James K. Polk, Vol. 2: Continentalist, 1843-1846 by Charles Grier Sellers is the first volume in a proposed trilogy studying the 11th President of the United States. Mr. Sellers is a historian, a Southern liberal specializing in antebellum America.
- 532 pages
- Publisher: Princeton University Press
- Language: English
- ISBN: 9780691650418
My rating for James K. Polk, Vol. 2: Continentalist– 4
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The first book, Jacksonian, was a bit dry and ended right before Mr. Polk became President. I felt that James Polk, actually, played a secondary character in his own biography. I was looking forward to read the second volume assuming it would be more interesting, and less dry than the first.
It seems that the author had a change of heart about his subject, which might explain why the “trilogy” only consists of two books. The introduction of James K. Polk, Vol. 2: Continentalist, 1843-1846 by Charles Grier Sellers judges Polk as a person, and as a President. Yes, he achieved all his goals, but how did these goals benefit the United States, and what was Polk’s role in achieving them?
Polk, it seems, was a master manipulator, an ambitious man who rose from political limbo to the highest office in the land. In the process, the author describes the steps that went into forming his government in great detail. I felt this section of the book was overly written and, frankly, quite boring.
Mr. Sellers shines, however, when he covers the war with Mexico, and the Oregon issues. While he stops a step shy of flat-out saying Polk provoked the war, he does write about the fact that Polk was painting the Mexicans into a financial corner with no-way out. Polk’s hunger for land, and hatred of Mexicans also played a role in the decisions.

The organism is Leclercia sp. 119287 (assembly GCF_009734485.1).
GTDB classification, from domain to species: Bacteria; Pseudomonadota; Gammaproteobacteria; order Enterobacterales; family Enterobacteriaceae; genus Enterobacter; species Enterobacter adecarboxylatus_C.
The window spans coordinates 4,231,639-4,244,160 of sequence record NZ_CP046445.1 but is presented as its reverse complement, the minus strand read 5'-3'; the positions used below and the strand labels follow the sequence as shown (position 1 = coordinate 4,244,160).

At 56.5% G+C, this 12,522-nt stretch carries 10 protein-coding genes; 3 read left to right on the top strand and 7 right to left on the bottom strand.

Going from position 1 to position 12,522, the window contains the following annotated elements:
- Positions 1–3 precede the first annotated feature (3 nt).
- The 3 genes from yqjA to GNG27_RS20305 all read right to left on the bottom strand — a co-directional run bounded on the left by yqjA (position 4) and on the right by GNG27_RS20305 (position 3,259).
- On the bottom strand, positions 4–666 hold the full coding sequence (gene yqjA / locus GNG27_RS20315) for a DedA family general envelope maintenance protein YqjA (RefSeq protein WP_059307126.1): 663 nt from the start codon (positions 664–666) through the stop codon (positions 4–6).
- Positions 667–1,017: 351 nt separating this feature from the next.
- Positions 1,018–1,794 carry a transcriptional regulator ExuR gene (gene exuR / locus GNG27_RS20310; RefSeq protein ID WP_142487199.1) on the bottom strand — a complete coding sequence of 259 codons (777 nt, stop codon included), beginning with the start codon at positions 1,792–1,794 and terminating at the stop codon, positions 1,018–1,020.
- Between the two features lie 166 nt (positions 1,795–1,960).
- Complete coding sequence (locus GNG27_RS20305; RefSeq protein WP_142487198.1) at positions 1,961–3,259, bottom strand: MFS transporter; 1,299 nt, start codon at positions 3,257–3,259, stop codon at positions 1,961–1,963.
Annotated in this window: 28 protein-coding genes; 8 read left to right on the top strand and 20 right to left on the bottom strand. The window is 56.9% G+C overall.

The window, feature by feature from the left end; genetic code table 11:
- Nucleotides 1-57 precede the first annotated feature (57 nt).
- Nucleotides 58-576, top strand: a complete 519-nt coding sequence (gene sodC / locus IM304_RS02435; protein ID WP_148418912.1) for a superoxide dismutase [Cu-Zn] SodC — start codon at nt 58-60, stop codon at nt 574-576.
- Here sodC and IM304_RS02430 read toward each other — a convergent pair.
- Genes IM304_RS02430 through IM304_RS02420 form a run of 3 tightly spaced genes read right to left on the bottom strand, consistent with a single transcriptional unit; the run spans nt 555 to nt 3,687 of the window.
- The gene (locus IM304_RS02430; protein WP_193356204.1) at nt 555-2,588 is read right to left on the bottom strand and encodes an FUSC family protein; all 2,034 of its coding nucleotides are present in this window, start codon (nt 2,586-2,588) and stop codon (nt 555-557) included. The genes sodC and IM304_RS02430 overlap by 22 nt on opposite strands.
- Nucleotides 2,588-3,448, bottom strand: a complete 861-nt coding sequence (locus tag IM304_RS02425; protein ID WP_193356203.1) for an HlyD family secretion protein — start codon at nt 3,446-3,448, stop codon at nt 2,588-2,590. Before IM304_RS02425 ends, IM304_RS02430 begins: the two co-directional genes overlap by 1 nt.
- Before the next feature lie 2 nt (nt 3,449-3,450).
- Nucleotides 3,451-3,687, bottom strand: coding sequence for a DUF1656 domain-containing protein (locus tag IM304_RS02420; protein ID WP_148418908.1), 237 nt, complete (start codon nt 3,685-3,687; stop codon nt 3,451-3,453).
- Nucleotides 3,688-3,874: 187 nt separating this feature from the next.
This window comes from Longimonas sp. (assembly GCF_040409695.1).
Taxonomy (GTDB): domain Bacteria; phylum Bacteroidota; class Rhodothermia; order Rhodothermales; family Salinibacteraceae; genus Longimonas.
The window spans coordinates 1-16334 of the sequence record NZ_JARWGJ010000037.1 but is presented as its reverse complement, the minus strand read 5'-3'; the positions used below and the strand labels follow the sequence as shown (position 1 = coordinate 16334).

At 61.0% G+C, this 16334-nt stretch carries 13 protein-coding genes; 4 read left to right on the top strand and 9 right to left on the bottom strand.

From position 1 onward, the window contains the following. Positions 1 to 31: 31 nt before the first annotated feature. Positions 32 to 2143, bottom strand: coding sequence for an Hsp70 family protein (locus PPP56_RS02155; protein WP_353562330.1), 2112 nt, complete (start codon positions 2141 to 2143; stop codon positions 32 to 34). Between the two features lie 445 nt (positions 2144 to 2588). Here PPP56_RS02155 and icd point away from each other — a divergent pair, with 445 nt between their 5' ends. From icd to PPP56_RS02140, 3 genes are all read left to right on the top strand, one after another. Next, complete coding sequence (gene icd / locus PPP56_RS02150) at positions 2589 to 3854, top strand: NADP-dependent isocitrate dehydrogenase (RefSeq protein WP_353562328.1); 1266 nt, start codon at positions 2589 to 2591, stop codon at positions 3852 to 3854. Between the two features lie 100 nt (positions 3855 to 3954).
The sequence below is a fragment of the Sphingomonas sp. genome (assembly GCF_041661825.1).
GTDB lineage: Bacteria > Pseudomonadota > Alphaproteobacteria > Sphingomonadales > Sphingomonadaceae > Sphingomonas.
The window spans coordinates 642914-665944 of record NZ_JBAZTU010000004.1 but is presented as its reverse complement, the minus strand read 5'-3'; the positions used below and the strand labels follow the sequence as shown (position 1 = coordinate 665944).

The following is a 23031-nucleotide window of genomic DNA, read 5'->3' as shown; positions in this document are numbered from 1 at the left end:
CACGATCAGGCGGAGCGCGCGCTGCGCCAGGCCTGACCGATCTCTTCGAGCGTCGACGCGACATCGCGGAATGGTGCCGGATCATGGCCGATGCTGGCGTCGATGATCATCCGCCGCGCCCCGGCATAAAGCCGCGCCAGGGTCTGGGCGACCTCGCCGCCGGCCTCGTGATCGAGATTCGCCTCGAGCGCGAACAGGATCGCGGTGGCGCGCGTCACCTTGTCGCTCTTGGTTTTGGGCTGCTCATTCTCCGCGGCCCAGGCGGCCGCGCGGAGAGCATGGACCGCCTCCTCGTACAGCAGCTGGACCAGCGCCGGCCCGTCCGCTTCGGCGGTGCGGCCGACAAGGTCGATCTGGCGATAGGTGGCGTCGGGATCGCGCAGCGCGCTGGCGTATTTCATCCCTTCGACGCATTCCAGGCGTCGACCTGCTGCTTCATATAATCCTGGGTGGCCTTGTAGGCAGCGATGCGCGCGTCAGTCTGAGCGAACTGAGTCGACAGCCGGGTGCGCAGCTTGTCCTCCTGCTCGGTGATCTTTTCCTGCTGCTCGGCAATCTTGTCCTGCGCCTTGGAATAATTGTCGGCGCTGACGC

There is very little about Polk’s family and his life outside politics. His personal life is mentioned in the context of his administration to explain motives. While the work seems to be mostly academic, I appreciated the author attempt to liven it up with a few one-liners and metaphors which made me chuckle several times.
Then the book just… ends!!
These two volumes certainly made me appreciate President Polk much more. His presidency was complex, and Mr. Sellers does not worship his subject like other biographers. He’s not afraid o criticize Polk, as well as praise he when deserved.
Zohar — Man of la Book
Disclaimer:I bought this book.
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